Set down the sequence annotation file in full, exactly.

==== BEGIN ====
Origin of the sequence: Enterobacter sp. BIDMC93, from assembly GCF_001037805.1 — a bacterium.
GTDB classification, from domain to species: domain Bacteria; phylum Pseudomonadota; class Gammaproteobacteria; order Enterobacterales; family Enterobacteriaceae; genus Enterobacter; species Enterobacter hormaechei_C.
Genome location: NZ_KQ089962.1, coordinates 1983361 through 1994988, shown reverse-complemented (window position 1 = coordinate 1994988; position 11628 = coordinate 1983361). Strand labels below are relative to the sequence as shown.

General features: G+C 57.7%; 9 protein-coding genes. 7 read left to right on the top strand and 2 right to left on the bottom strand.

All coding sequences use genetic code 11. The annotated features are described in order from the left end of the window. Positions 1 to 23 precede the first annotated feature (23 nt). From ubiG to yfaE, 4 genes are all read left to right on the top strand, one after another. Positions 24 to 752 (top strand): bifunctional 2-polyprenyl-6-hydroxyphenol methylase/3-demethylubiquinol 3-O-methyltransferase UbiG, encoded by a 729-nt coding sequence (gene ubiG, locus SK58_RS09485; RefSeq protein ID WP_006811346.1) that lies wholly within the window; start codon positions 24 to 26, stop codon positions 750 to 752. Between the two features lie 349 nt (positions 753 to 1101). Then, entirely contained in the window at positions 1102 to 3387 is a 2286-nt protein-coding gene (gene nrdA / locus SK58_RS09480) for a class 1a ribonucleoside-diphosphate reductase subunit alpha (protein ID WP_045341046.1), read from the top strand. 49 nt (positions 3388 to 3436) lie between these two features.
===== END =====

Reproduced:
Origin of the sequence: Enterobacter sp. BIDMC93, from assembly GCF_001037805.1 — a bacterium.
GTDB classification, from domain to species: domain Bacteria; phylum Pseudomonadota; class Gammaproteobacteria; order Enterobacterales; family Enterobacteriaceae; genus Enterobacter; species Enterobacter hormaechei_C.
Genome location: NZ_KQ089962.1, coordinates 1983361 through 1994988, shown reverse-complemented (window position 1 = coordinate 1994988; position 11628 = coordinate 1983361). Strand labels below are relative to the sequence as shown.

General features: G+C 57.7%; 9 protein-coding genes. 7 read left to right on the top strand and 2 right to left on the bottom strand.

All coding sequences use genetic code 11. The annotated features are described in order from the left end of the window. Positions 1 to 23 precede the first annotated feature (23 nt). From ubiG to yfaE, 4 genes are all read left to right on the top strand, one after another. Positions 24 to 752 (top strand): bifunctional 2-polyprenyl-6-hydroxyphenol methylase/3-demethylubiquinol 3-O-methyltransferase UbiG, encoded by a 729-nt coding sequence (gene ubiG, locus SK58_RS09485; RefSeq protein ID WP_006811346.1) that lies wholly within the window; start codon positions 24 to 26, stop codon positions 750 to 752. Between the two features lie 349 nt (positions 753 to 1101). Then, entirely contained in the window at positions 1102 to 3387 is a 2286-nt protein-coding gene (gene nrdA / locus SK58_RS09480) for a class 1a ribonucleoside-diphosphate reductase subunit alpha (protein ID WP_045341046.1), read from the top strand. 49 nt (positions 3388 to 3436) lie between these two features.